Just Do It

Meredith Willis

I had a blast on my study abroad. I spent the fall semester in Oxford at University College and stayed with an English family just outside city center. My experience is a little different than that of a total foreigner because I had spent time in Oxford while growing up (my stepdad read Classics there). Regardless, study abroad was a time for me to get to know the city really well and to totally immerse myself in Oxford life and studies. I came out of my experience with new and improved skills and very close friends, both in my Pomona program and those I met through Oxford University.

While there, I really took it upon myself to integrate as fully as possible into the university system, like any fresher would. I joined the rugby team as a total novice, developed a new social circle, travelled around Europe, reacquainted myself with public transport, and rode a bike everywhere. One thing I didn’t anticipate revisiting was how to be a longterm guest in someone else’s home, which I’m glad I experienced. I still keep in touch with my Oxford family and have visited them a couple times since finishing the program.

One of the more memorable moments during study abroad was going on tour to Portugal with Oxford Women’s Rugby Team and Oxford Men’s Rugby League Team. It was four intense days of training, playing rugby, and making long-lasting friendships with people I still talk to and visit. It was an exhausting, exhilarating, and unforgettable experience.

Ultimately after my time there, I felt really comfortable in Oxford and in England. I felt that I could easily move there one day to pursue a career. One of the opportunities I took up as an extracurricular was the Investment and Finance Society, which regularly hosted speakers from Deutsche Bank, Deloitte, etc. After college, I ended up going on a different career path (entertainment), but I learned from my time at Oxford that I had career options outside of my chosen field, if I wanted to explore them. Additionally, I made friends through my extracurriculars and had a place to crash if I wanted to revisit Europe.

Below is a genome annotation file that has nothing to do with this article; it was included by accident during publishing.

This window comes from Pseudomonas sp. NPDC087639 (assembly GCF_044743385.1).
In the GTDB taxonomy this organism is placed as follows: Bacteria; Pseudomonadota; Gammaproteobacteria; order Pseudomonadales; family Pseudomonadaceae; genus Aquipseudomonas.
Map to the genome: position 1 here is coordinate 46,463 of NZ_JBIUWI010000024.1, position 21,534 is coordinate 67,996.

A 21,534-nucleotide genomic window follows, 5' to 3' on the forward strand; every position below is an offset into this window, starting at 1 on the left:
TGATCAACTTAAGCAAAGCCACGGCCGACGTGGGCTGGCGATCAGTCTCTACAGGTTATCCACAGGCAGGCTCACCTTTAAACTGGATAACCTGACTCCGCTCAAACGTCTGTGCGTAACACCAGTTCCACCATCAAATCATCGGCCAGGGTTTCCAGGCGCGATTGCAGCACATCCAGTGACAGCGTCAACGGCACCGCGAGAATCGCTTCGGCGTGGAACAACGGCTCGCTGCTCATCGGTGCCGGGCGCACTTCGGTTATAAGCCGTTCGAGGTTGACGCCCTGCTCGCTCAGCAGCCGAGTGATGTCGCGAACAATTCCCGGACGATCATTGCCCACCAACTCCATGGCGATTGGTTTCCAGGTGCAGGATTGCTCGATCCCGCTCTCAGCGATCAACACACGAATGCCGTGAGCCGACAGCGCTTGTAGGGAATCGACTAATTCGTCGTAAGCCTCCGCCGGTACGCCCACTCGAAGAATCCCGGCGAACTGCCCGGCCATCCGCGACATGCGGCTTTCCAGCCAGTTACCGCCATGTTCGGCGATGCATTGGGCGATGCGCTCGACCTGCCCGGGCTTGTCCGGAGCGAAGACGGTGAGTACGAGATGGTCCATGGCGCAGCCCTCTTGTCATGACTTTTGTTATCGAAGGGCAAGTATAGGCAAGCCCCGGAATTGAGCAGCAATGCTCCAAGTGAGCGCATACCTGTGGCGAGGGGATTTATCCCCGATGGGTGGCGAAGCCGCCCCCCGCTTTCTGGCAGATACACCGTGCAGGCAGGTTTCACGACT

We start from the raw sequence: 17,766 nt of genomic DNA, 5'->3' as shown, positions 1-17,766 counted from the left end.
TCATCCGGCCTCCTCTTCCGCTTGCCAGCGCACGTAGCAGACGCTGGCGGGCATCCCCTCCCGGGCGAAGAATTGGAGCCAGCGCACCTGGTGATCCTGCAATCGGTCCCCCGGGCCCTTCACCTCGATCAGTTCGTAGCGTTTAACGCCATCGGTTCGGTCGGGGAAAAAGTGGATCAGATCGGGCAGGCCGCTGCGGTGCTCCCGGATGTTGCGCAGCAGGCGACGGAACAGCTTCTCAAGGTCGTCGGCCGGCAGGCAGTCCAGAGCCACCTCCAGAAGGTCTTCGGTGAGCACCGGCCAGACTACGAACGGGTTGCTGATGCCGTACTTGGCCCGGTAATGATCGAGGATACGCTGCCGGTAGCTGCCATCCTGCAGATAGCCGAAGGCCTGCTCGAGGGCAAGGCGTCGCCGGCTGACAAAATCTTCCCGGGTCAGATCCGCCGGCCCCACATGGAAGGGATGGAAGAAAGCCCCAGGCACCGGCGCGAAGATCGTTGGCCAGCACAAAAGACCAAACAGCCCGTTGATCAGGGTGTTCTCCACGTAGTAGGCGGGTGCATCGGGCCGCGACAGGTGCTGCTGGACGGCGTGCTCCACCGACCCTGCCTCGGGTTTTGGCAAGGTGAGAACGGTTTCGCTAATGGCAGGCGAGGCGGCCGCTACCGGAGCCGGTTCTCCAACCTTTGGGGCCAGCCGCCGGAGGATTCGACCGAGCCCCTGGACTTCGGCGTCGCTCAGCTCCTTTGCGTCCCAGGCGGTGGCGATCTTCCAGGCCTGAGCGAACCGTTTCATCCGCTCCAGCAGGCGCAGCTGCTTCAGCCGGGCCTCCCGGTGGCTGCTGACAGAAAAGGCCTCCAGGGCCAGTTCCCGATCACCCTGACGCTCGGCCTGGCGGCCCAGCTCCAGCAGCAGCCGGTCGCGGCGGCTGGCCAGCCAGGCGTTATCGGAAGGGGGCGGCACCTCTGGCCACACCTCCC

Unfortunately, Americans do not have the best reputation abroad; I felt this both while at Oxford and in other European cities I visited. We are often seen as stupid, fat, and gun-toting, no matter your intelligence, appearance, or personal preferences. I felt like I had to constantly be polite and helpful to clear stigma, but on the flip side, I felt a lot of national pride in subtly promoting America abroad through my behavior.

I would recommend that any student studying abroad keep a journal, even if you jot down just a couple lines a day. I wish I had kept a better record of all the unique experiences I had, like going to dinners at various Great Halls at the different colleges, and socializing in the sports-only clubs. I’m forever grateful for my friends at Pomona who swapped letters with me (that we illustrated in rudimentary form) so we kept each other informed about any particularly crazy nights we had in Claremont or our countries abroad.

If I were to impart any wisdom from my experience, I would say to thoroughly research your destination and also your proposed course of study before you design your program. You’ll be there for one or two semesters so you definitely want to be somewhere you’ll enjoy, learning something you’ll enjoy. I ultimately took a tutorial that I feel could have been more effective at Pomona, but nevertheless I still enjoyed my course. Additionally while abroad, try something you’ve always been interested in, like a sport or potential hobby. If you fail at it and totally embarrass yourself, who cares? You’ll be there for like, three months. Go for it.